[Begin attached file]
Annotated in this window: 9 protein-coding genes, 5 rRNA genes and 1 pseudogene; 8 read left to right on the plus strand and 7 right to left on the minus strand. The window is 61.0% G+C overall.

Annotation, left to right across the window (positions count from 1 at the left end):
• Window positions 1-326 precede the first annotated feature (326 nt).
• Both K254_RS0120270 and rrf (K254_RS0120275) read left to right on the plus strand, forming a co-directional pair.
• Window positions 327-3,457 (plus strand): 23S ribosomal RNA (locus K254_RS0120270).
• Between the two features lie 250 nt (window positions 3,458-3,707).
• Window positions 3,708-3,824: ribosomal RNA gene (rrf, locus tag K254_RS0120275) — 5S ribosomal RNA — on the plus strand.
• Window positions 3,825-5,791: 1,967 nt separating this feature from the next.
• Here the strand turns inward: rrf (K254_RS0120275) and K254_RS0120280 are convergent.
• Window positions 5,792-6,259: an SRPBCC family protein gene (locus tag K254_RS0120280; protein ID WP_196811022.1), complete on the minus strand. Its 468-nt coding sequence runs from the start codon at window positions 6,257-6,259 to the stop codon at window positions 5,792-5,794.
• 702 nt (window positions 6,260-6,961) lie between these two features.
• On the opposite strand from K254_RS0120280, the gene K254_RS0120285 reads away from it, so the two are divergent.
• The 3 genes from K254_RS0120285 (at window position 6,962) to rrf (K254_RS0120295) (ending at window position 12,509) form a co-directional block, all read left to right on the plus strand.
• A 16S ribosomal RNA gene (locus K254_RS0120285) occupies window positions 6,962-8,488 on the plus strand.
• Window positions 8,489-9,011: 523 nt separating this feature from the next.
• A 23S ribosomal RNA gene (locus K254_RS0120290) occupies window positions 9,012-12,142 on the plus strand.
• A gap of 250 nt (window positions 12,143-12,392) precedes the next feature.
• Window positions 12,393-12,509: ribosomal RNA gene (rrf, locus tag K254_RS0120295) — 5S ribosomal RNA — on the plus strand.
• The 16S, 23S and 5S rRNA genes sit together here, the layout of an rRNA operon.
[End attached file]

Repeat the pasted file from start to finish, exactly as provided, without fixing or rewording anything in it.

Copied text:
Annotated in this window: 9 protein-coding genes, 5 rRNA genes and 1 pseudogene; 8 read left to right on the plus strand and 7 right to left on the minus strand. The window is 61.0% G+C overall.

Annotation, left to right across the window (positions count from 1 at the left end):
• Window positions 1-326 precede the first annotated feature (326 nt).
• Both K254_RS0120270 and rrf (K254_RS0120275) read left to right on the plus strand, forming a co-directional pair.
• Window positions 327-3,457 (plus strand): 23S ribosomal RNA (locus K254_RS0120270).
• Between the two features lie 250 nt (window positions 3,458-3,707).
• Window positions 3,708-3,824: ribosomal RNA gene (rrf, locus tag K254_RS0120275) — 5S ribosomal RNA — on the plus strand.
• Window positions 3,825-5,791: 1,967 nt separating this feature from the next.
• Here the strand turns inward: rrf (K254_RS0120275) and K254_RS0120280 are convergent.
• Window positions 5,792-6,259: an SRPBCC family protein gene (locus tag K254_RS0120280; protein ID WP_196811022.1), complete on the minus strand. Its 468-nt coding sequence runs from the start codon at window positions 6,257-6,259 to the stop codon at window positions 5,792-5,794.
• 702 nt (window positions 6,260-6,961) lie between these two features.
• On the opposite strand from K254_RS0120280, the gene K254_RS0120285 reads away from it, so the two are divergent.
• The 3 genes from K254_RS0120285 (at window position 6,962) to rrf (K254_RS0120295) (ending at window position 12,509) form a co-directional block, all read left to right on the plus strand.
• A 16S ribosomal RNA gene (locus K254_RS0120285) occupies window positions 6,962-8,488 on the plus strand.
• Window positions 8,489-9,011: 523 nt separating this feature from the next.
• A 23S ribosomal RNA gene (locus K254_RS0120290) occupies window positions 9,012-12,142 on the plus strand.
• A gap of 250 nt (window positions 12,143-12,392) precedes the next feature.
• Window positions 12,393-12,509: ribosomal RNA gene (rrf, locus tag K254_RS0120295) — 5S ribosomal RNA — on the plus strand.
• The 16S, 23S and 5S rRNA genes sit together here, the layout of an rRNA operon.